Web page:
Guest Opinion | Erika Foy: One of Pasadena’s Most Historic Districts is Under Threat

Published : Monday, June 10, 2019 | 5:30 AM

Pasadena residents need to know that one of our oldest, most historic districts is under threat. The new development being permitted at 127-141 N. Madison Avenue is a behemoth multi-story structure that has been exempted from any meaningful oversight. In this instance, it is unfortunate that our city has chosen to disregard historic adjacencies.

The facts are that on June 5th, our Board of Zoning Appeals permitted a massive development abutting National Register designated Ford Place Historic District and the individually listed Blinn House. These iconic buildings are part of a cherished group of homes which represent excellence in early Pasadena architecture. With this permit, the city declined to conduct an essential environmental review which is known as CEQA. CEQA is an important state law which allows communities the opportunity to provide input on how developments will impact residents’ health, future, and neighborhoods.

How on earth can the city allow the building of a massive, five-story development next to these historic resources and permit the removal of four protected trees on North Madison? The building is inconsistent with what the General Plan Guiding Principle #2 articulates, “Pasadena’s historic resources will be preserved. Citywide, new development will be in harmony with and enhance Pasadena’s unique character and sense of place. New construction that could affect the integrity of historic resources will be compatible with, and differentiated from, the existing resource.” This new development is not in harmony with Pasadena’s character, nor compatible with existing resources.

Why are we not asking more of the developer and the project architect to abide by Pasadena’s historic and aesthetic values? I fear this project is being pushed through because the developer is using the state density bonus allowance by including four affordable units in their plan. Under the City’s inclusionary housing policies, the developer is required to build three affordable units as part of his building (or pay a substantial in-lieu fee to the City). By building just one additional unit, he is allowed to add an additional 9 market rate units and expand his building envelope significantly over the current zoning code in height and bulk. This massive new structure will now abut a treasured historic district of single-family homes. However, it hardly seems worth the cost to us as a City for one additional affordable unit. Granted, state density bonus allowances are challenging, but it is important that we work within the granted parameters to mitigate negative impacts.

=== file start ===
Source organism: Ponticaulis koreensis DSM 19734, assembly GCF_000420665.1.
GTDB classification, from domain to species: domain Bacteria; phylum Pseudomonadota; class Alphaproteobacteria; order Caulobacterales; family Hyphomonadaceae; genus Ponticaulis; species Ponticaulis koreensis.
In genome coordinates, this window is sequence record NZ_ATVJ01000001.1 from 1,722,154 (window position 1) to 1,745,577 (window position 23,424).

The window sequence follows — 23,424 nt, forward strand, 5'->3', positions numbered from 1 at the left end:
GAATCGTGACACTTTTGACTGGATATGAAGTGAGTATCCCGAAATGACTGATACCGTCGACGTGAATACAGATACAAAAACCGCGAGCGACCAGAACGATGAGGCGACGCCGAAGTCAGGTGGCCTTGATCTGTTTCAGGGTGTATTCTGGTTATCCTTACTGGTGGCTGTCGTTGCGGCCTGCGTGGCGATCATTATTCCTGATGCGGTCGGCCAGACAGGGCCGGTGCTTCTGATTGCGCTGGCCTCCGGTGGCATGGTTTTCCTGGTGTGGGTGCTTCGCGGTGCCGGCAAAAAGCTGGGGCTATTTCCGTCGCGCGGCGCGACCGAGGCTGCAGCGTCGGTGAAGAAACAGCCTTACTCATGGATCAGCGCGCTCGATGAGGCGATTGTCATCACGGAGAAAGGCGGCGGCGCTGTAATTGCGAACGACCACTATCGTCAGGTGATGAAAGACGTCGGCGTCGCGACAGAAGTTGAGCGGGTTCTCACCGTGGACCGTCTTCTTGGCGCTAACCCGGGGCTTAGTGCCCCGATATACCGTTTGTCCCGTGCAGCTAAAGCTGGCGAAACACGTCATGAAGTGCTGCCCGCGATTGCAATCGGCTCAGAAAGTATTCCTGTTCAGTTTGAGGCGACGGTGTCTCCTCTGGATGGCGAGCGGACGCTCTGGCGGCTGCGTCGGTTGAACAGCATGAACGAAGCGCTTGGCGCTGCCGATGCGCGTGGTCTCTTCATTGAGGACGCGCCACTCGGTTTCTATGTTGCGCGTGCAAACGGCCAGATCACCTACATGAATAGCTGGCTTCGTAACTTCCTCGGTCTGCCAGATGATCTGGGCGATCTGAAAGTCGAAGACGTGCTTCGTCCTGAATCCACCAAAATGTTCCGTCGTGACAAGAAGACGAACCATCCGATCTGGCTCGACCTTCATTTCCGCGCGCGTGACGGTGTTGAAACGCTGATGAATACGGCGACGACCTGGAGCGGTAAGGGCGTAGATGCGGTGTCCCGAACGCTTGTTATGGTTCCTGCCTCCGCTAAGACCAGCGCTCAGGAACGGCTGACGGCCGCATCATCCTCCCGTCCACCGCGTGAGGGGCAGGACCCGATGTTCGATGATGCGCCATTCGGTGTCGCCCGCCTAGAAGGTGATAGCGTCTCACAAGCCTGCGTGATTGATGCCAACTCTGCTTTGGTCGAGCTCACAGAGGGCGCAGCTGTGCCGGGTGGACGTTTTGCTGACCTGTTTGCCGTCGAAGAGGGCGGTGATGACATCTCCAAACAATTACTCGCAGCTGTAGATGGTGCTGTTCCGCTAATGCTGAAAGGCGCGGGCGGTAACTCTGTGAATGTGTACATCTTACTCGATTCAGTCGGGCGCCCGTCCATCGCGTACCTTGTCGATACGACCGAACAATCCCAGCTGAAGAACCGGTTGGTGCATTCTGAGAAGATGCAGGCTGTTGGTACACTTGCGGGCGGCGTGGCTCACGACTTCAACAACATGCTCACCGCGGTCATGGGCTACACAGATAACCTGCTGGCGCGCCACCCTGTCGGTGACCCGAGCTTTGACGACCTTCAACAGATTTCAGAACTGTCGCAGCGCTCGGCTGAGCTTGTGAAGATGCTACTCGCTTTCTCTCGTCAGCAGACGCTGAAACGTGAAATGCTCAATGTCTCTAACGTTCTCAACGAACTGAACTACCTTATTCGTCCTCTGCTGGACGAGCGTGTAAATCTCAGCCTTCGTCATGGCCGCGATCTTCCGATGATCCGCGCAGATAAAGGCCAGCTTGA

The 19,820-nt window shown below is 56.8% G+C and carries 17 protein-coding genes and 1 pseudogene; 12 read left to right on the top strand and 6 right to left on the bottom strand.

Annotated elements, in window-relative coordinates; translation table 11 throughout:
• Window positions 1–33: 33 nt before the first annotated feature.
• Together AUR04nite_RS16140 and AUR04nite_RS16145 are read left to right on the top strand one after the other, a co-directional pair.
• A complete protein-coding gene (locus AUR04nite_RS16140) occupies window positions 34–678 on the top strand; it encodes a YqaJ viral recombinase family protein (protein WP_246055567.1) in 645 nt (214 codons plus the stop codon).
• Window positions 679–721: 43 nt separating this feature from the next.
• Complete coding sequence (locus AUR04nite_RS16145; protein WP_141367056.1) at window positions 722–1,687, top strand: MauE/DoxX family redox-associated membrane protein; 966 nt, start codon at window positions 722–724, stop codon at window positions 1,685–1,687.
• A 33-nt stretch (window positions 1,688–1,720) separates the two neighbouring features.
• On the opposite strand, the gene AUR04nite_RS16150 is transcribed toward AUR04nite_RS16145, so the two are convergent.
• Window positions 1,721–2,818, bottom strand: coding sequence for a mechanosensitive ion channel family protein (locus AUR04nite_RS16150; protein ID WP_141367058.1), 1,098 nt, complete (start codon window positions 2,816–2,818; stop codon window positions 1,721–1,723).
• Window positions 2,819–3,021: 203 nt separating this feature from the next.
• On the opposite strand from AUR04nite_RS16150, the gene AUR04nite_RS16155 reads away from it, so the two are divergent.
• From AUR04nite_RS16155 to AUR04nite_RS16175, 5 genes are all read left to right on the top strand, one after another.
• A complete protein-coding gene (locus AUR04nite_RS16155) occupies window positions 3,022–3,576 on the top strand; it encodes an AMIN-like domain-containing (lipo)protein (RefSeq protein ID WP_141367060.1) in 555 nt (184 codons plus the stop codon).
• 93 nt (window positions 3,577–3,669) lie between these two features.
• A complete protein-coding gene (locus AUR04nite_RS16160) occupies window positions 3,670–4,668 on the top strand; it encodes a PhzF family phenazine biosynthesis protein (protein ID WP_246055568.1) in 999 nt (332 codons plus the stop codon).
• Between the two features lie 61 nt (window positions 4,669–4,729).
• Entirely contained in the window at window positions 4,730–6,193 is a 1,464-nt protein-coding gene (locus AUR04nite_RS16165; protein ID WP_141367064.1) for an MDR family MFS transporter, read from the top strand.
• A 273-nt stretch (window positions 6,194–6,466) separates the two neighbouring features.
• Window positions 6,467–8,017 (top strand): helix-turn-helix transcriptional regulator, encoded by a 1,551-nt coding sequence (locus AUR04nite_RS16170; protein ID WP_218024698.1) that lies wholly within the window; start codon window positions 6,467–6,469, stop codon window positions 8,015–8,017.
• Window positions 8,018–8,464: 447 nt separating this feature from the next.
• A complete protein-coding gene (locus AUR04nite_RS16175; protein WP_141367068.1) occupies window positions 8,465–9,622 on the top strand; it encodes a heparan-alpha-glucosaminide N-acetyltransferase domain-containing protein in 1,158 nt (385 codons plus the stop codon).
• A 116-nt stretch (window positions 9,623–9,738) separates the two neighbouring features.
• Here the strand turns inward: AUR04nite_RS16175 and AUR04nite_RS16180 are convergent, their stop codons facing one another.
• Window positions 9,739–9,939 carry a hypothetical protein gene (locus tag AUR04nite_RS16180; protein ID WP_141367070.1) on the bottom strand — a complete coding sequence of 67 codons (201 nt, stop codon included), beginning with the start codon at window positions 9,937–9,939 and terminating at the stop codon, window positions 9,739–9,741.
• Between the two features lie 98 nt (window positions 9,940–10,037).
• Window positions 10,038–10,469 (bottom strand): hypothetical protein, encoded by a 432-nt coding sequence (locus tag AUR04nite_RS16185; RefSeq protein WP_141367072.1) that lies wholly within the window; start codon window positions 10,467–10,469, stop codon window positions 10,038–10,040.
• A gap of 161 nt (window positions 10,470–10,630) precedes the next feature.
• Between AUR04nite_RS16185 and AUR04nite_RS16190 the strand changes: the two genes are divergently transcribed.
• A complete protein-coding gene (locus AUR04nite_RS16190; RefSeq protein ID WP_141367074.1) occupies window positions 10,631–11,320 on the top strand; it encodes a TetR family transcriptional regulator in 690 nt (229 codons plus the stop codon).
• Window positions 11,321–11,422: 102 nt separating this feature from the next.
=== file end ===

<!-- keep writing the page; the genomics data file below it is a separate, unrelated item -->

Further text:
In no way do I want to stop growth in our city or ignore the need for affordable housing. Our city’s success is based on us getting this formula correct and we must work within the framework of our General Plan. Until our city process is working to guide developers and requires them to consider the context of any given neighborhood, have respect for historic resources, and complete final design review prior to entitlements, I am afraid this will continue.

Residents, developers, city staff, and city council must work together to find a solution to this issue that works for all parties, not just developers and special interests. How we answer this problem comes down to how much we value the unique beauty of our city and whether our city leaders can define a solid process for reasonable planning. If we as a city do not designate clear-cut parameters for the use of density bonus concessions, we will end up with unbearable traffic, no parks, un-walkable streets, and neighborhoods in conflict with Pasadena’s sense of place. All of these factors will reduce the essence of Pasadena we are trying desperately to protect.

We must ensure that the city we pass down to our children isn’t made of just parking lots and concrete developments. If a project adjacent to one of the most historic locations in our city is deemed CEQA exempt by city staff, imagine how difficult it will be to ensure appropriate development in the future at other locations. Developers will know we are a city that will fast track projects without care about their effect on our neighborhoods, historic resources, or environment. I don’t think this is a legacy our commission, council, or mayor wants to leave behind.

We are the City of Roses. Let’s start figuring out a way to make sure the thorns of our roses keep us protected from developments like this.


Erika Foy is a civic-minded Pasadena resident who is Vice President, Membership of the Madison Heights Neighborhood Association

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